Five tips for surviving your doctorate after moving over from industry

Moving into the academy after a professional career can be daunting and difficult – and never more so than when penning your thesis


Northumbria University
22 Mar 2022
bookmark plus
  • Top of page
  • Main text
  • More on this topic
A PhD student falling asleep on their books in a higher education university - check out these five top tips for completing your thesis

You may also like

Six tips for writing a successful book proposal
4 minute read
Man at laptop with symbols of academia, how to write a successful book proposal

When I (Kumud) entered academia after a successful career in business, my confidence was high, and I genuinely believed I had something to offer the next generation of young leaders. However, I soon realised that academia is a whole different ball game. It felt a bit like being back at school and trying to manage expectations.

This was a new industry, and I was starting all over again. One of the first (and biggest) hurdles to overcome after moving into academia is converting from being a professional lecturer to an academic lecturer – which necessitates the dreaded doctorate. Here are five things I wish someone had told me before I started:

Don’t think you can knock it out in 18 months  

Initially, I duped myself into believing I could conquer the doctorate like I conquered business. I was certain I would finish the thesis in less than two years. Over time I realised that this self-assurance and confidence are classic characteristics of professional lecturers. To put this misunderstanding into perspective, when I began my doctorate my son was playing with Power Rangers; by the time it was finished he had grown a moustache.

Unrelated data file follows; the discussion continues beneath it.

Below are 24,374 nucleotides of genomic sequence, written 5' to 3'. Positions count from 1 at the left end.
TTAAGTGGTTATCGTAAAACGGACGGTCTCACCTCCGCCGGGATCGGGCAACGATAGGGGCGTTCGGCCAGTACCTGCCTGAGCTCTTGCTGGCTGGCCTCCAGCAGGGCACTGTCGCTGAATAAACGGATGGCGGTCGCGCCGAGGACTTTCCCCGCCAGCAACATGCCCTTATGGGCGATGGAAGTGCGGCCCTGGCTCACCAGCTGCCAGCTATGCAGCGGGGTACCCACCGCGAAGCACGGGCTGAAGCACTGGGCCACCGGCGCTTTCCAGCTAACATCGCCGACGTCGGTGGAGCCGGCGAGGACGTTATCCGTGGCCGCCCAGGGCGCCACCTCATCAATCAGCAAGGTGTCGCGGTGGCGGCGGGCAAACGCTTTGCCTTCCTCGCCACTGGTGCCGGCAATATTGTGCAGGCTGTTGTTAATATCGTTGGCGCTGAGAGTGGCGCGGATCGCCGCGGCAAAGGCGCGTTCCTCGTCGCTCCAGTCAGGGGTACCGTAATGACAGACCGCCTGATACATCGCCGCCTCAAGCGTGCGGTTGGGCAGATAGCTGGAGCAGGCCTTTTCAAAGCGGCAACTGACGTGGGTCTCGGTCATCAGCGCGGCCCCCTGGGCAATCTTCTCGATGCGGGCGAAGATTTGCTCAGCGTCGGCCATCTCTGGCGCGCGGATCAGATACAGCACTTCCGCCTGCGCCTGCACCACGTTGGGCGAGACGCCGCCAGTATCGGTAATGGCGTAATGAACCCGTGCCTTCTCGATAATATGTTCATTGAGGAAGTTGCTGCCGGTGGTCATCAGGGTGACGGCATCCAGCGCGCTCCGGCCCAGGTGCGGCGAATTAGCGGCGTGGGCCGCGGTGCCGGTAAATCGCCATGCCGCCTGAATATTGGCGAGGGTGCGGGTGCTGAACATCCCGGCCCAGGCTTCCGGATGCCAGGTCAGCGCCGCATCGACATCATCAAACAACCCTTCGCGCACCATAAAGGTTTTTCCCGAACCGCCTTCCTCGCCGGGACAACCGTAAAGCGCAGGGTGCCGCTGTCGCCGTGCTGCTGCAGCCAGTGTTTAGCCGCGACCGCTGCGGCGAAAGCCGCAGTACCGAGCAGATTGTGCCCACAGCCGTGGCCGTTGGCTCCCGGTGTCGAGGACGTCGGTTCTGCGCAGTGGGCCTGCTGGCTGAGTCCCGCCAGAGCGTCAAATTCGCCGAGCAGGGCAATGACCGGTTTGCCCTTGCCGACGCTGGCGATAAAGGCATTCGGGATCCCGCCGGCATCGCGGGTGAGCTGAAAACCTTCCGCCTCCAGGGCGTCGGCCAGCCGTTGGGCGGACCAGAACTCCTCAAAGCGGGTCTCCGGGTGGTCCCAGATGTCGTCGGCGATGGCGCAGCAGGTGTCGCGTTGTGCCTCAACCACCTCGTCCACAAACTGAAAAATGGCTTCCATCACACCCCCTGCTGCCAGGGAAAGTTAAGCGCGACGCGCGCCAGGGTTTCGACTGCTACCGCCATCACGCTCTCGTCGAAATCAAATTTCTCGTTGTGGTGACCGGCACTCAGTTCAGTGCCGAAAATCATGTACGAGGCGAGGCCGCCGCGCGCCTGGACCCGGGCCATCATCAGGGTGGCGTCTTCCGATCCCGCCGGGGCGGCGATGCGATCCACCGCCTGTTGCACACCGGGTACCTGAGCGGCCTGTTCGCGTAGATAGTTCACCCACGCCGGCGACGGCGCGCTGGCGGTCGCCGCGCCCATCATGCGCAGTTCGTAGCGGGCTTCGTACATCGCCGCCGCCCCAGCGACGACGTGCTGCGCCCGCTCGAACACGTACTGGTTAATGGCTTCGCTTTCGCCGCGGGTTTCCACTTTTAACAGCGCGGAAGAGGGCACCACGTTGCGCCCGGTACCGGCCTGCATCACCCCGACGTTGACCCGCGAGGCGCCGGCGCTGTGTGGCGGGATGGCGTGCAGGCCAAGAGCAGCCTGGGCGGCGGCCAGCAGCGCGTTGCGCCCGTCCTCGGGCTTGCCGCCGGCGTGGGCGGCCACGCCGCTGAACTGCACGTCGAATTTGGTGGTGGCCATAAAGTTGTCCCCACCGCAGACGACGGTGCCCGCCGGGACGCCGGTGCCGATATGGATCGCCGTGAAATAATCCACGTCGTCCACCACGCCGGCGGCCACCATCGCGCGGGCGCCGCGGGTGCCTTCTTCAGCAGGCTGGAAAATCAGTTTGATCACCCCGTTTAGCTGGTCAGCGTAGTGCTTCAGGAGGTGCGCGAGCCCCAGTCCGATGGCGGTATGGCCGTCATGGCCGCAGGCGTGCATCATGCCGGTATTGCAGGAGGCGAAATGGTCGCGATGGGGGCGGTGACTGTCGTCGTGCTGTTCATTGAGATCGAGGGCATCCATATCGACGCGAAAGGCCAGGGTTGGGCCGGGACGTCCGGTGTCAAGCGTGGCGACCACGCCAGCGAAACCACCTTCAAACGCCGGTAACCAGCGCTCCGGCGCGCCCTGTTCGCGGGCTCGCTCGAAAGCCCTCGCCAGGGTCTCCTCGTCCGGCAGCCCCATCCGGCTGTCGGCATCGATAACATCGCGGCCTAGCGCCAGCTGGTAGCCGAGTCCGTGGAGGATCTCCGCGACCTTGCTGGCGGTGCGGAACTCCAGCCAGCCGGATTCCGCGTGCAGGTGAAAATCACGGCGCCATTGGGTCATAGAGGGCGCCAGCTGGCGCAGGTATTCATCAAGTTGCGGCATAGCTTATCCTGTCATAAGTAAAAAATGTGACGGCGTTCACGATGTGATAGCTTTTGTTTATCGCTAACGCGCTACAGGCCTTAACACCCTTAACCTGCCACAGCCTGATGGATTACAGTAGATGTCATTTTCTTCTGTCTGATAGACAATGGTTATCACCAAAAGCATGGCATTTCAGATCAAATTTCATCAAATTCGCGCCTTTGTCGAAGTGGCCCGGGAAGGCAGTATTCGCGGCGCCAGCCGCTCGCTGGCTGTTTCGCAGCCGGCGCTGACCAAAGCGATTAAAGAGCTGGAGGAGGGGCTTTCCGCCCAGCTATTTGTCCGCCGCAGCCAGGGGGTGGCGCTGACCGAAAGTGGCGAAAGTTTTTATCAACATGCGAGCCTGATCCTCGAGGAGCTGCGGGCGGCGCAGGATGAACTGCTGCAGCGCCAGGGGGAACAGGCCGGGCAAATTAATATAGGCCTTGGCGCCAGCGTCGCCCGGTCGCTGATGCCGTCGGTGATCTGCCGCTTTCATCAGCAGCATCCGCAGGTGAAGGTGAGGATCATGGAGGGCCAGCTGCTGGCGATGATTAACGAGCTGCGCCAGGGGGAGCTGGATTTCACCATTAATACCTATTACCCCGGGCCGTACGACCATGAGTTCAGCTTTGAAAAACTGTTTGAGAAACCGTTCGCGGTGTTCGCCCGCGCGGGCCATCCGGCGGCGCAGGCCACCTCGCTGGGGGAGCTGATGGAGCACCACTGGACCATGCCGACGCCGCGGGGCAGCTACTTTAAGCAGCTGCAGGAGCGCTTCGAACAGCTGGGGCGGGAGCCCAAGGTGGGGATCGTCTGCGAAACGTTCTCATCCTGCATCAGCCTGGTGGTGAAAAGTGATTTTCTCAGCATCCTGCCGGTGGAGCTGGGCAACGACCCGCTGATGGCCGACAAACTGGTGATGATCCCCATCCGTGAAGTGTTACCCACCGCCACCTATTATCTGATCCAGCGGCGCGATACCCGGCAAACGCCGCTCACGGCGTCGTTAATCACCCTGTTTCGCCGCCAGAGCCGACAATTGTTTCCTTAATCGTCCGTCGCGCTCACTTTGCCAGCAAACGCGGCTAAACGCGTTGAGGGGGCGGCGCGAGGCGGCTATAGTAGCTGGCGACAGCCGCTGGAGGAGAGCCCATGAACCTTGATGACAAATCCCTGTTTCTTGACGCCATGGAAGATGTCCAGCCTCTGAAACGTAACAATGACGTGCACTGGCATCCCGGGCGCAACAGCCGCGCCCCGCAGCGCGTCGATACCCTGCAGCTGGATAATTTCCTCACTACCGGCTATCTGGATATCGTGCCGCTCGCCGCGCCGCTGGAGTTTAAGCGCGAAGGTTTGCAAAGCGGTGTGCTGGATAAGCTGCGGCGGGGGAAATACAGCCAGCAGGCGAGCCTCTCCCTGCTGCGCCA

I learned that a doctorate is a huge undertaking that can’t be delegated. While you have academic advisers, you are the one implementing the research project and writing the 80,000-word beast. It was only when I began reading research papers (which can be a laborious task) and put pen to paper that I became aware of the overwhelming scope of the task ahead of me.

To stay realistic, develop a project schedule in collaboration with your supervision team and religiously follow it. Be honest about the time you can dedicate to the thesis every month. There are peaks and troughs like in any walk of life, so budget for busy periods at work and in life. Furthermore, using your initial research proposal as a working document means you will never start from a blank page.  

Absorb advice but pick a topic you’re comfortable with 

Much like any job, when entering academia you try to fit in and gain the trust and respect of your colleagues and supervisors. At its extreme, this desperate need for approval can tempt you to pen a War and Peace-esque tome. This can be further compounded by mentors attempting to direct your research towards their own research interests. While this can be useful from the perspective of publication, it can be disheartening and confusing as you’re torn between your own intellectual interests and what you perceive as the rules of engagement in academia.  

My epiphany came during a conversation with an experienced colleague who put it rather pragmatically: “Kumud, you are not writing Das Kapital. You are simply adding your small brick of knowledge as you make the journey from professional to academic.” Finally I understood that changing the world could wait a bit longer.